What's the Truth About Sighthound Puppies?

By Sharyn Hutchens, Timbreblue Whippets

Meg, Ruby, and Whimsy, 6 weeks old, November 2005Someone asked about (the energy levels or activity levels of) sighthound puppies. They are bad. Many are very, very bad. Because they are so agile, they can get into things that other puppies don't even think about. At five weeks, our Whippet puppies are racing up and down the stairs. At six months they can leap onto your kitchen counters. At nine months they can leap from behind the sofa and land on the floor in front of it. They have energy to spare and if you don't get them proper exercise, you'll have a coiled spring in your house ready to BOING as soon as it gets a chance. They don't like being alone and will get in more trouble in five minutes than, say, a Collie puppy will get in all day. On the plus side, they are endlessly entertaining, very affectionate, and way more fun than any dog I've ever had.

We don't sell Whippet puppies to homes in which no one is home for most of the day. Leaving a Whippet pup alone for more than a couple of hours is a recipe for a problem dog. Some folks get away with it, but every Whippet with behavior problems we have ever taken into rescue came from a home where no one was there during the day. Around three years old, magic occurs and the Whippet turns into a perfect dog. Before then, you need to be ever-watchful, ever-patient, and ready to replace furniture when necessary.

We know of young Whippets who have:
  • leaped onto the counter and eaten the top out of an apple pie, then stuffed a dishcloth in it to "bury it";

  • stolen a bottle of liver-flavored antibiotics from the counter and eaten the entire contents (that was the day of the puke-a-thon... We didn't know who had gotten the bottle, so we had to induce vomiting in four dogs);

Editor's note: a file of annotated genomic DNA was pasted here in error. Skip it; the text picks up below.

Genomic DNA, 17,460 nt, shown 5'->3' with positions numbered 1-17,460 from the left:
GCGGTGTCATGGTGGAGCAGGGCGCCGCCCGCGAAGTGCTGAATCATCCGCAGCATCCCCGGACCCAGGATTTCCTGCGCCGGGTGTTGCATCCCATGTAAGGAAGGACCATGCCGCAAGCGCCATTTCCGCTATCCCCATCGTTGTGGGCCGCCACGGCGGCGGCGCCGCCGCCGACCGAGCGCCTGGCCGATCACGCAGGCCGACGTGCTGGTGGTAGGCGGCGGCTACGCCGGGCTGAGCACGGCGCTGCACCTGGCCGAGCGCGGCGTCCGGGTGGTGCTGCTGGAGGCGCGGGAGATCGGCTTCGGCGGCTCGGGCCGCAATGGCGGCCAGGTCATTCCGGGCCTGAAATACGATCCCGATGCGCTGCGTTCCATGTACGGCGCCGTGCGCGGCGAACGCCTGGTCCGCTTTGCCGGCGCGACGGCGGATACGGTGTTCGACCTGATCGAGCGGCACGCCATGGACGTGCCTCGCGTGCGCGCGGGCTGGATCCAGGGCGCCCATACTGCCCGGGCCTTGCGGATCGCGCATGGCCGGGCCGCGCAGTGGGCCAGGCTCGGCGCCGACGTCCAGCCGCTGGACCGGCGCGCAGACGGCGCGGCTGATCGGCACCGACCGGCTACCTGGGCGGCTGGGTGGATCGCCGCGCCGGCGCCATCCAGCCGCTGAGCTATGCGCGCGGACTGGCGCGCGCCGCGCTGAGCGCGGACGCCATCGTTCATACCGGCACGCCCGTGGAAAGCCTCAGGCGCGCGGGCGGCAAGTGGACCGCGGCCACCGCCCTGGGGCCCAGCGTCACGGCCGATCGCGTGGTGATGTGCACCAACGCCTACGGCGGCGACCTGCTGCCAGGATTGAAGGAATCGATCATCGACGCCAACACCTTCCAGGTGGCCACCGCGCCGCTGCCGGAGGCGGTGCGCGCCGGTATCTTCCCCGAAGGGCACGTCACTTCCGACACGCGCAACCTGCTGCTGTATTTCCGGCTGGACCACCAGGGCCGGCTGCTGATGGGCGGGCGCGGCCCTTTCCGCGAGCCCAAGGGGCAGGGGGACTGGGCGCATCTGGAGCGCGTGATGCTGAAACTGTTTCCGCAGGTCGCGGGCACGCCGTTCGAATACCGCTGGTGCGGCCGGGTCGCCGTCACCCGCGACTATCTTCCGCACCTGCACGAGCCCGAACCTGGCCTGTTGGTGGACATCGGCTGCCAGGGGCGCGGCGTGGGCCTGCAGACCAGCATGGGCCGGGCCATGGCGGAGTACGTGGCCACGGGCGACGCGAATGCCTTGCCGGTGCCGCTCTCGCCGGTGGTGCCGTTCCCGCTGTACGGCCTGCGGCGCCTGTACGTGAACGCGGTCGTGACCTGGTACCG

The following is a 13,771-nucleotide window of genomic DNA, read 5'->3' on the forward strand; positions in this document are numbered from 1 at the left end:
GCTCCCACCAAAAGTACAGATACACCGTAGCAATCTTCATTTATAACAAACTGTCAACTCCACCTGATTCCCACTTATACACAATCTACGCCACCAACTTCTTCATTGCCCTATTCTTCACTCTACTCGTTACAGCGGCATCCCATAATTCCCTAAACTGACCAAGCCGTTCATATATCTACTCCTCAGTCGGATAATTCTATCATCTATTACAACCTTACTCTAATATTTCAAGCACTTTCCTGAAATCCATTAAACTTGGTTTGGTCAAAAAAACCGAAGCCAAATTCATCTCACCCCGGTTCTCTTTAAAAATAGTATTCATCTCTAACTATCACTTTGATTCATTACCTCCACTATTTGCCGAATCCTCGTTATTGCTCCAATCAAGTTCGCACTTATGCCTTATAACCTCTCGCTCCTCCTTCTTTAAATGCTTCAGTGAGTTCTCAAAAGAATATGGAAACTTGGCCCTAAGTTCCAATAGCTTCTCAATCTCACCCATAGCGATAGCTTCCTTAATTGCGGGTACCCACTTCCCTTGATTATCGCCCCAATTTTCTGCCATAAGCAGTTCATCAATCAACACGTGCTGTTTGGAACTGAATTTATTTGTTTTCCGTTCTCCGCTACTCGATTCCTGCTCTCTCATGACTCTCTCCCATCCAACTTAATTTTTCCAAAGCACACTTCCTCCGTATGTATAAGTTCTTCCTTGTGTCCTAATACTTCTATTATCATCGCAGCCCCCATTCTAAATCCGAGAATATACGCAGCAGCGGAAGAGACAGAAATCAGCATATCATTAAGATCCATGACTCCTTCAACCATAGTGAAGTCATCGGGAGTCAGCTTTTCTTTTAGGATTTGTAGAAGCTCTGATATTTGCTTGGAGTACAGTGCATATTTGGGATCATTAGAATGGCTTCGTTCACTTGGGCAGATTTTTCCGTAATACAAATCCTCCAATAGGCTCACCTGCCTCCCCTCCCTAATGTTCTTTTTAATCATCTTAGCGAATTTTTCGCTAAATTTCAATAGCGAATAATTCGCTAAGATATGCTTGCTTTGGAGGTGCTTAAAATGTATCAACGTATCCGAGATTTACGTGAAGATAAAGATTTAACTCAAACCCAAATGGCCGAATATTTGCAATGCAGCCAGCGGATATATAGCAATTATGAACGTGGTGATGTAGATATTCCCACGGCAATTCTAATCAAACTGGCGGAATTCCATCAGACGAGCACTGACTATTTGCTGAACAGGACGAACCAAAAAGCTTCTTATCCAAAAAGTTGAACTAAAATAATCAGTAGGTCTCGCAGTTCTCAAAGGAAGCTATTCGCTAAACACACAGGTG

• opened my computer cabinet and eaten the mouse (three times, until I realized I really had to lock the cabinet every time I left the room for even five minutes);

  • gotten on top of the refrigerator to get at food;

  • leaped out of a second story window;

  • run full speed into a tree and broken her neck (very tragic and does occasionally happen -- thank goodness never to any of ours).
Patches and Neo, 6 weeks, November 2005Obviously we adore these dogs or we wouldn't have so many of them, and as I said, after three years old, they're pretty much perfect. But as puppies, they are demon spawn!

Aloofness is very unusual in the ones I've known. Ours all suffer from EGD (Excessive Greeting Disorder) and that applies to me, Walt, the mailman, the UPS guy, and I'm sure to burglars. They love *everybody.* We've had a few rescues through here who weren't accustomed to much affection from humans and so were less exuberant than our own, but after a few weeks or months living in a proper Whippet home, they always come out of their shells and learn to totally overwhelm anyone coming through the door. Let's put it this way. When people come over to meet the dogs or see puppies, we warn them to wear old clothes and be prepared for excessive greeting. After five minutes, the Whippets settle down and curl up in the stranger's lap, but that first five minutes is quite an experience for most people.

"What's the Truth About Sighthound Puppies?" Copyright © 2005 Sharyn Hutchens.
All Rights Reserved. Reprinted by permission.

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